Failure to address CPOA and citizen comments on the October '03 draft was the subject of a Big Sur Multi-Agency Advisory Council discussion, and as a result, CalTrans agreed to make changes to the CHMP.  The steering committee asked CPOA to provide detailed proposed language changes.  CPOA complied with 24 pages of proposed changes to the October '03 draft.

In January of 2004, CalTrans released a "preliminary final draft" of the CHMP (the January '04 draft).  
That document also fails to incorporate most of CPOA's proposed changes.  The January '04 draft will be in its 45 day public comment period until 5:00 pm, March 5th, 2004.  You can request print and CDROM copies of the CHMP documents by phoning Aileen Loe, CalTrans project manager at (805) 549-3103, or email her at  You can also download the documents from or review them in libraries (see for a list of libraries).

On February 11th, 2004, with less than half of the public comment period remaining, CalTrans posted a map of the Big Sur All American Road corridor, showing part of Carmel Valley, all of the Carmel Highlands, and essentially all of Big Sur as being within the Big Sur All American Road corridor boundaries.

General Concerns CPOA has with the CHMP

CPOA's present concerns related to the CHMP can be grouped into four general areas.  

CPOA believes that the corridor boundaries as shown on the corridor map exceed the area intended to be included within an All American Road corridor. Federal regulations define the word "corridor" when used in the context of the Scenic Byways Program:  "Corridor means the road or highway right-of-way and the adjacent area that is visible from and extending along the highway."  Federal Register, May 18, 1995, Vol. 60, No. 96 page 26759.  The map provided by CalTrans includes areas that are not adjacent to the highway, areas that are not visible from the highway, and areas that are neither adjacent to nor visible from the highway.

CPOA also believes that due to the failure to include a proper map with the CHMP when circulated for public comment, the January to March 5th public comment period on the CHMP is defective.  Federal regulations require that Corridor Management Plans include a map showing corridor boundaries:  "The corridor management plan must include at least the following:  (1) A map identifying the corridor boundaries and the location of intrinsic qualities and different land uses within the corridor."  Federal Register, May 18, 1995, Vol. 60, No. 96 page 26761.

CPOA is concerned about the effect the CHMP will have on communities near the corridor, particularly the Big Sur community.  The CHMP expresses a bias against private residences visible from the highway.  CPOA wants to ensure that the CHMP does not encourage the continued buy out of private land in the Big Sur area.  Over one third of the private land remaining in Big Sur has been acquired by public and quasi-public entities since 1986.  The Big Sur community has existed since before California became a state, but is being disappeared parcel by parcel and ranch by ranch as public agencies and quasi-public organizations buy up an average of about 1,000 acres of private land per year.  CPOA is working to end this process.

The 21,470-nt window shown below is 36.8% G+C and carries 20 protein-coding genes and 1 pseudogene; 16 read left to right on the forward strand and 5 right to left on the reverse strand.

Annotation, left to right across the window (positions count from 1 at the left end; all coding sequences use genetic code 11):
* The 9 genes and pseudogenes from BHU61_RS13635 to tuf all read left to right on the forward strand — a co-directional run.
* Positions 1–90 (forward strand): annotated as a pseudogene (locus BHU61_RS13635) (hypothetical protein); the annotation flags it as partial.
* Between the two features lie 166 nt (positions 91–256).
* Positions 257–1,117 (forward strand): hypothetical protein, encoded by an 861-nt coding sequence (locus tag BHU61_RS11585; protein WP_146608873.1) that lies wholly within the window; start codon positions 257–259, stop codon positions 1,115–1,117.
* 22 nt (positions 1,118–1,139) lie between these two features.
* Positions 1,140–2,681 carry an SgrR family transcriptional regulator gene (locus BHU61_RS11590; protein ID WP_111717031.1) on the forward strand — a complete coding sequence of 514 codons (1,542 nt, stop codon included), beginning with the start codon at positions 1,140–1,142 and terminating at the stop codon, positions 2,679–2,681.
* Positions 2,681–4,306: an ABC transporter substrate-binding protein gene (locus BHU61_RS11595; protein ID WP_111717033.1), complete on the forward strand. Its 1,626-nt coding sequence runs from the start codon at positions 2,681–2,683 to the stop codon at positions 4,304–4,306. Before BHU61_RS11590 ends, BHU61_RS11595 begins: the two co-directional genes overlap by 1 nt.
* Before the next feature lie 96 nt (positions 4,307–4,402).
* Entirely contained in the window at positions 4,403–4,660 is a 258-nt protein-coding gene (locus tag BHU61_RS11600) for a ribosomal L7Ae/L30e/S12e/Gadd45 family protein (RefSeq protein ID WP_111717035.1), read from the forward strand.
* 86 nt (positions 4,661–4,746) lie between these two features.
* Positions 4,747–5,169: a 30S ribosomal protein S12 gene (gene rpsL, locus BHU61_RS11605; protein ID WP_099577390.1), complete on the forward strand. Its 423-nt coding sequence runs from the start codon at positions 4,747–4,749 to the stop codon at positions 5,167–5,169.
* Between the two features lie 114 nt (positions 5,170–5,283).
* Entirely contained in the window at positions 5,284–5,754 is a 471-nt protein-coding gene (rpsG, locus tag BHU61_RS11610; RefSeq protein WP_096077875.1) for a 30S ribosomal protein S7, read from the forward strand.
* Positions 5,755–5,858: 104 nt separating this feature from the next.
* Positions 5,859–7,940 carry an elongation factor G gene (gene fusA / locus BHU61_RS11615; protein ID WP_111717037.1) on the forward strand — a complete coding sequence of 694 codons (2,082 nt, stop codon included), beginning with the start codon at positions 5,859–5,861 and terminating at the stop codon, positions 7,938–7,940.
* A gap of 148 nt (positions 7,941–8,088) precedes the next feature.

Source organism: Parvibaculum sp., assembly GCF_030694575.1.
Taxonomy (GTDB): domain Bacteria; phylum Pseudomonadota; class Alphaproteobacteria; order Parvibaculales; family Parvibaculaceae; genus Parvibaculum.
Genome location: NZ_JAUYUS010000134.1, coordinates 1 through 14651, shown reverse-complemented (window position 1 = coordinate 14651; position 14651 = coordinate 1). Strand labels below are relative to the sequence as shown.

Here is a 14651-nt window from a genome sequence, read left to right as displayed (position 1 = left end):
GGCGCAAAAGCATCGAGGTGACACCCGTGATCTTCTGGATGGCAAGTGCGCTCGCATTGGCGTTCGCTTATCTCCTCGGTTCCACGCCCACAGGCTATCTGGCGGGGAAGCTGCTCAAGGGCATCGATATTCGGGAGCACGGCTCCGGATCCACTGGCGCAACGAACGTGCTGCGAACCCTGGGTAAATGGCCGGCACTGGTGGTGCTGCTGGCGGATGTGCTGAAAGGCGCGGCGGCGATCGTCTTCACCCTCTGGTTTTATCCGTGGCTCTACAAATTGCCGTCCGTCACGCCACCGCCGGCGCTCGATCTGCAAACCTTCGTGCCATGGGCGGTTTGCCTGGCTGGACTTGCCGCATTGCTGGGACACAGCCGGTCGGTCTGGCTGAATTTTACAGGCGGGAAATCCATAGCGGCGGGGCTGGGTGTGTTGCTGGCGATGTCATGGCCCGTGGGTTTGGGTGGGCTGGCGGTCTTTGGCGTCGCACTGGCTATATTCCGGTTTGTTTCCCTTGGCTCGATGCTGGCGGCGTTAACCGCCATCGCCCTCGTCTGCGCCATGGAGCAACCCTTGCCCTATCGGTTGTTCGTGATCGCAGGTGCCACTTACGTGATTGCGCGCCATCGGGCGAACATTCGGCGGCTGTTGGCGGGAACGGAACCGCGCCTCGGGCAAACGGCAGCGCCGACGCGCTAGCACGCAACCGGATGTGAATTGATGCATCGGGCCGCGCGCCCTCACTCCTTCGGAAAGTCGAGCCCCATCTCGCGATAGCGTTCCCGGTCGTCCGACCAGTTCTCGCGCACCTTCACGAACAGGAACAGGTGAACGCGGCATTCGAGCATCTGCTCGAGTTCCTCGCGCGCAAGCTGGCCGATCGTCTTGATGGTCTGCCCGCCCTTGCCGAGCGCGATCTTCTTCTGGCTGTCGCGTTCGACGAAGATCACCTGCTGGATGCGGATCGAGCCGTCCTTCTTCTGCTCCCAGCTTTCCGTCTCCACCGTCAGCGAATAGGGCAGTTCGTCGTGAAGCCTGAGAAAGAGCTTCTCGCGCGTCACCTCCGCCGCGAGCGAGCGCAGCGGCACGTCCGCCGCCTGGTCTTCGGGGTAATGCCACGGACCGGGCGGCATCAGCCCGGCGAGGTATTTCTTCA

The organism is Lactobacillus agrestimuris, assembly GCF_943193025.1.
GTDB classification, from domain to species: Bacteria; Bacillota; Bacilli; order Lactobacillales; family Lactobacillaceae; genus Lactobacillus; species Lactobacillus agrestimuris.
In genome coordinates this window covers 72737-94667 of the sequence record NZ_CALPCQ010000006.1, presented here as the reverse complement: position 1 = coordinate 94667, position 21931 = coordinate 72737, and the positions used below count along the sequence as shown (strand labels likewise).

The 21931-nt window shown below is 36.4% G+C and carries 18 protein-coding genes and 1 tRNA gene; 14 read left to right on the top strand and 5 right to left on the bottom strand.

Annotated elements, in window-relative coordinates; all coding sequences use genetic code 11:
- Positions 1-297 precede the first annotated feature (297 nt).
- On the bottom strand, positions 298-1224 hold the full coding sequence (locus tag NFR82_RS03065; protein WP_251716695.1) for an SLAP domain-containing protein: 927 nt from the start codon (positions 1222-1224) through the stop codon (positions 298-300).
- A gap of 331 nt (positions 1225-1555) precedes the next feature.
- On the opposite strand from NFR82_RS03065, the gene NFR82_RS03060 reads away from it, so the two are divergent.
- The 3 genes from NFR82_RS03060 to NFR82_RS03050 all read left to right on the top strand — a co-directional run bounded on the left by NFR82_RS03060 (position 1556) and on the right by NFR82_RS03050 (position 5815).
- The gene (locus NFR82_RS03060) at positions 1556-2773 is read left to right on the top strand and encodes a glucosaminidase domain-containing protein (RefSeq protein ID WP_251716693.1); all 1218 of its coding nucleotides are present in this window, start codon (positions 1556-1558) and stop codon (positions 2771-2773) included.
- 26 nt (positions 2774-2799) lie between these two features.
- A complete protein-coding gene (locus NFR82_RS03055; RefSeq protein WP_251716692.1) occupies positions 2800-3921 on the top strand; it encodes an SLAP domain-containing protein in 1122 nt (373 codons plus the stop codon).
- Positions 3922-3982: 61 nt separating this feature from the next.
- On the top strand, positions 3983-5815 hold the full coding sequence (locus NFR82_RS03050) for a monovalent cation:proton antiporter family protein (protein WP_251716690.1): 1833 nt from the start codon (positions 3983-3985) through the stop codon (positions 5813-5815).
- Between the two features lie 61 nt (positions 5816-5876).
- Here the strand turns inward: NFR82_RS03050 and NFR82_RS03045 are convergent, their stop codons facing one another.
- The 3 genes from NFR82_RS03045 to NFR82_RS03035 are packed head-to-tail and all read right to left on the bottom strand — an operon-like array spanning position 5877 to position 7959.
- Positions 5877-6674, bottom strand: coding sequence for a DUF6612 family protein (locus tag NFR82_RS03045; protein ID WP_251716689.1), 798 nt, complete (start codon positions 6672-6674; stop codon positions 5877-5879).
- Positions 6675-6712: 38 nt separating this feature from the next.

CPOA is also concerned about the effect the CHMP will have on the quality of the visitor experience for the millions of people who visit Big Sur each year. Big Sur is one of the few places of its kind left where visitors are not overly managed, but are free to discover and explore on their own.  CPOA believes the informality of the Big Sur experience should be retained.  Similarly, CPOA believes it is critical to avoid overcrowding on Highway 1 and that the best way to do that is to not over-promote the area or substantially reduce the carrying capacity of the highway.

Specific Issues and What You Can Do

CPOA is currently reviewing the January '04 draft of the CHMP.  Given that CalTrans failed to adequately address most of CPOA's proposed changes to the October '03 draft, CPOA's detailed comments on the October '03 draft may be used as a guide to concerns with the January '04 draft until review of the January '04 draft is completed. Please check out CPOA's detailed comments on the January '04 draft.

If you have not done so already, we urge you to provide CPOA with your email address so we can email you CPOA's recommended changes to the CHMP when they are completed.  You in turn can then email your feelings to CalTrans.  Time will be short, and email is our most efficient way to communicate.

Until such time as CPOA's review of the January '04 draft is competed, we urge you to contact CalTrans and tell them that:

  • A proper map must be prepared that shows boundaries of the Big Sur All American Road corridor and land uses within the corridor, and that the corridor must include only those areas that are visible from and adjacent to the highway (CPOA proposes a 400 foot wide corridor for aesthetic purposes), and

  • A new 45 day public comment period must be provided commencing after the new map is included within the CHMP that is circulated for public comment.

You can contact Caltrans by writing them a letter, or by email.

Send emails to:

Mail letters to:

  Aileen Loe  
  California Department of Transportation  
  District 5  
  50 Higuera Street  
  San Luis Obispo, CA  93401-5415  

You can phone Aileen Loe, CHMP project manager at (805) 549-3103.


Coast Property Owners Association, P.O. Box 59, Big Sur, CA 93920
© 2004 by Coast Property Owners Association